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By Tatum Elliott

The main floor layout includes mainly children's books.

New library will offer a variety of programs for patrons

Programs at the Monticello Library start in September with more to launch in the next six months

There’s more to the new Monticello Library than the many shelves of books, rows of Mac computers and friendly librarians. The library plans to offer several programs targeting teens that it hopes will generate even more public interest in the future.

The library will start offering programs in September including storytime for children and families, a visit from Traci Sorell author of We are Grateful: Otsaliheliga and Table Top Game Night. These programs will run through December.

According to youth services librarian Carrie Worth, these programs will benefit the public by “giving people the opportunity to learn something new, to meet new people, to find a group that they feel comfortable with, and to take advantage of something maybe they wouldn’t have had access to before.”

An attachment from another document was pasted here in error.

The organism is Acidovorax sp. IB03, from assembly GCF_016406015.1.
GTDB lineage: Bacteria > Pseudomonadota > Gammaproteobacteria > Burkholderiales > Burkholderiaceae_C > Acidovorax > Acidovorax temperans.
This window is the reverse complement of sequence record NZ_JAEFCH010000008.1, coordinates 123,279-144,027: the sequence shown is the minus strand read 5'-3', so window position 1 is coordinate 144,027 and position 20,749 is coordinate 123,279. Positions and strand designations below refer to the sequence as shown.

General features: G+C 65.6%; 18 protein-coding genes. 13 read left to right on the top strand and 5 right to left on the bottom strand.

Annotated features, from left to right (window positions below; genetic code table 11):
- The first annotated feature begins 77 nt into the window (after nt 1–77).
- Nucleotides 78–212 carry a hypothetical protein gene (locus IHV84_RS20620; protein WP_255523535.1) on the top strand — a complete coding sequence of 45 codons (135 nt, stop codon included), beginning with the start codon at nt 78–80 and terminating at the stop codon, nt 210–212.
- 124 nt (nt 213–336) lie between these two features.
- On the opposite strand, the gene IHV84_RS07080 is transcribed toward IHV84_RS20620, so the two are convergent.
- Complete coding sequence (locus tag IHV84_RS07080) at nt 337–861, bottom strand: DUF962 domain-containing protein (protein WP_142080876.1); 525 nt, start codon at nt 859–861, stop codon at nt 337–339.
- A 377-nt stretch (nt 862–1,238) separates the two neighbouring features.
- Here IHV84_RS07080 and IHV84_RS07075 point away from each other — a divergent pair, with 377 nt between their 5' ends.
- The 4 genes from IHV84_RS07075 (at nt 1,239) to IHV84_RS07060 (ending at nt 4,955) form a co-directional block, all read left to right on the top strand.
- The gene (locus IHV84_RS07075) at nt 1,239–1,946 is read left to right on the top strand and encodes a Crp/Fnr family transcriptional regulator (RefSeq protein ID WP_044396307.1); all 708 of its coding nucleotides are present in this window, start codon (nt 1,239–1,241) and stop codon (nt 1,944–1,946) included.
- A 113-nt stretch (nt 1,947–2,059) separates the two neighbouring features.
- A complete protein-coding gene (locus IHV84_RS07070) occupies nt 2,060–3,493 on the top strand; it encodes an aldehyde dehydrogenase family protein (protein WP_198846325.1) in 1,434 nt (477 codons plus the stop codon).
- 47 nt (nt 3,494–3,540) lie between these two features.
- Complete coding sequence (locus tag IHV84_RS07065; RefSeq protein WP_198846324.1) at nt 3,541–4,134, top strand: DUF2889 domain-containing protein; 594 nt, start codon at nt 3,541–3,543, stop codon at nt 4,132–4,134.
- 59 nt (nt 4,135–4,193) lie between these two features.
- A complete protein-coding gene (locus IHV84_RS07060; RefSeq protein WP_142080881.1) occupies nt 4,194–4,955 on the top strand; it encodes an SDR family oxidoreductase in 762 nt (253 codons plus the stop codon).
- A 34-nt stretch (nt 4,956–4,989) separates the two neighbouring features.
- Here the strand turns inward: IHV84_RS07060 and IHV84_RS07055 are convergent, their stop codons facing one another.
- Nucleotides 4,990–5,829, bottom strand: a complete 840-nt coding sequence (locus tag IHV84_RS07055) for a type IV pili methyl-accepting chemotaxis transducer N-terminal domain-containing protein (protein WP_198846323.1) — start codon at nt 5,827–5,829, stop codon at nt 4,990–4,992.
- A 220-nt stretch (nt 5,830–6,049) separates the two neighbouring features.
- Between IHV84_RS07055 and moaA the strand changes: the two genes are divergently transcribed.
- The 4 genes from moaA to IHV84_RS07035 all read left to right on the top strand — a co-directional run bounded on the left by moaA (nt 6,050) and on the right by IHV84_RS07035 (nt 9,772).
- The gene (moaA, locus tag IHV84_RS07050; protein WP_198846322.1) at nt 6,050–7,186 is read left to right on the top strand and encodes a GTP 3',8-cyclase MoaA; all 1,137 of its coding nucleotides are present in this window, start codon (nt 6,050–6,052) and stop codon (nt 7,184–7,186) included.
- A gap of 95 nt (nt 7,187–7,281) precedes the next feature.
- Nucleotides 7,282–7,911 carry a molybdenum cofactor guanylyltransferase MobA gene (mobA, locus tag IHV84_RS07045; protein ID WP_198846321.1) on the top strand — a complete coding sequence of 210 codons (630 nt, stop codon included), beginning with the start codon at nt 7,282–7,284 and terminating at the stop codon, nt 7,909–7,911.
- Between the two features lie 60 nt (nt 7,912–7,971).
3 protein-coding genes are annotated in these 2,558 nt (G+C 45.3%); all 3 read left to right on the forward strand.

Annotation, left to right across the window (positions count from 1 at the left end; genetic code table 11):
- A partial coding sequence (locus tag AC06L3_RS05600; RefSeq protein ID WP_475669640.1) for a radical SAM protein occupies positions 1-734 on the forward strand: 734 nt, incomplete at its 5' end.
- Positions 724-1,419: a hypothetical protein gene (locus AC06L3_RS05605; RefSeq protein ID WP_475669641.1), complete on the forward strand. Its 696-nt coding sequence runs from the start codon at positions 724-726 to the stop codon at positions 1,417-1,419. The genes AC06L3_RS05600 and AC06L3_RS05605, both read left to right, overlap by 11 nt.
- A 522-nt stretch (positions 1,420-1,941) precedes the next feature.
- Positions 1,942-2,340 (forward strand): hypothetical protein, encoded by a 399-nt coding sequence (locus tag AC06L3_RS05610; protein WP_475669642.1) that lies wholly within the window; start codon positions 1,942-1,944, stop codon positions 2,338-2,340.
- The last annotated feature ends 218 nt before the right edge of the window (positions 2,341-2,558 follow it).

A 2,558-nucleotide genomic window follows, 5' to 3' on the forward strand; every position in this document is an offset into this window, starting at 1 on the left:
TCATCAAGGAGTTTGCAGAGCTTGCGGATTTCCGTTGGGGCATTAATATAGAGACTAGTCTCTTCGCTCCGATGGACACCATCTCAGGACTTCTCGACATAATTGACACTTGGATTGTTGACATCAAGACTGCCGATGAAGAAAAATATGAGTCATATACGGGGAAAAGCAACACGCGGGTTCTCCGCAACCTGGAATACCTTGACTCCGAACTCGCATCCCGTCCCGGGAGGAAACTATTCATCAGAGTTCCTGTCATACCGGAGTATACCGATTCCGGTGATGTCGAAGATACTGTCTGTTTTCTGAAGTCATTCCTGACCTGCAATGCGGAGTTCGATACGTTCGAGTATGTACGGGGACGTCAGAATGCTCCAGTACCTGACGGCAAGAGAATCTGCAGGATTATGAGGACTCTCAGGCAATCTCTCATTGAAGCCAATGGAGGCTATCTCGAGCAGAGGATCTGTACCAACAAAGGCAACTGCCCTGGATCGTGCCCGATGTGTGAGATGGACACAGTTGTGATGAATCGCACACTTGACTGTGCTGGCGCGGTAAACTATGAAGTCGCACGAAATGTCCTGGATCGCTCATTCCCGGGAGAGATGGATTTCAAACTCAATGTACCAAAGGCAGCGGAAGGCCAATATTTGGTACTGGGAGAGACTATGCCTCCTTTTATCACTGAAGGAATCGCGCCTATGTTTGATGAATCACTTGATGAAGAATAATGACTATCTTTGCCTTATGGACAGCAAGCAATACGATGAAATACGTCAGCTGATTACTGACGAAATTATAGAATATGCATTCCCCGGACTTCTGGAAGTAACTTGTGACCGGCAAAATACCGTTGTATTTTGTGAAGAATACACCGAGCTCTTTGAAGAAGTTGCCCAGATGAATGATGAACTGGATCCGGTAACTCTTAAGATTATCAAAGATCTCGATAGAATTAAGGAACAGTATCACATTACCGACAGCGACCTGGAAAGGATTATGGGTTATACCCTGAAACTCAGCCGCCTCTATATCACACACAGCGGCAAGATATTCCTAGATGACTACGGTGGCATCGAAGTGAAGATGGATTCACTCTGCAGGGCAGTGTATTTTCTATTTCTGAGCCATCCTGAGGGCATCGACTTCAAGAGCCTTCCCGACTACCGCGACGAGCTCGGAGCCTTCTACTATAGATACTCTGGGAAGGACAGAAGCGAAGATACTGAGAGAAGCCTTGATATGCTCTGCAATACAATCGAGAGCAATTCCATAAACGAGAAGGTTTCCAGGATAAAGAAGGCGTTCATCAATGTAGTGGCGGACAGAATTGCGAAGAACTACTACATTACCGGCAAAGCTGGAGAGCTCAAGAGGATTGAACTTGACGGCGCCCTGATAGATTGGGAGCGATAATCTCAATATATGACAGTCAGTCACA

Because the Monticello Library opened recently, it is waiting for six months to launch many of the programs so it can better understand what the public would find engaging, according to Worth.

“We will look at what the community needs [and] pull maybe a few programs that already take place at other libraries,” Worth said. “We’ve got an excellent staff that are very creative so they may come up with completely new ideas on their own.”

Possible future programs are reading to a dog, coding, Young Adult Advisory Council (YAAC), movie night and after school book groups. Sophomore Claire Burke is looking forward to the launch of these programs in January.

“I think a lot of people would be interested in these programs and it sounds like a good time,” Burke said. “I’ll definitely go to a few of these. I’m most interested in the book groups because it would be fun to hear other opinions on the books I read.”

Worth believes the programs the new library offers will also be a great way to bring the teens of the community together and specifically benefit the students of Mill Valley.

“There are libraries in our system where people just come together … and that can be anywhere from a young child to someone ninety years old,” Worth said. “We try to do intergenerational programming. We try to as a library give everyone and anyone the opportunity to take advantage of the programming.”


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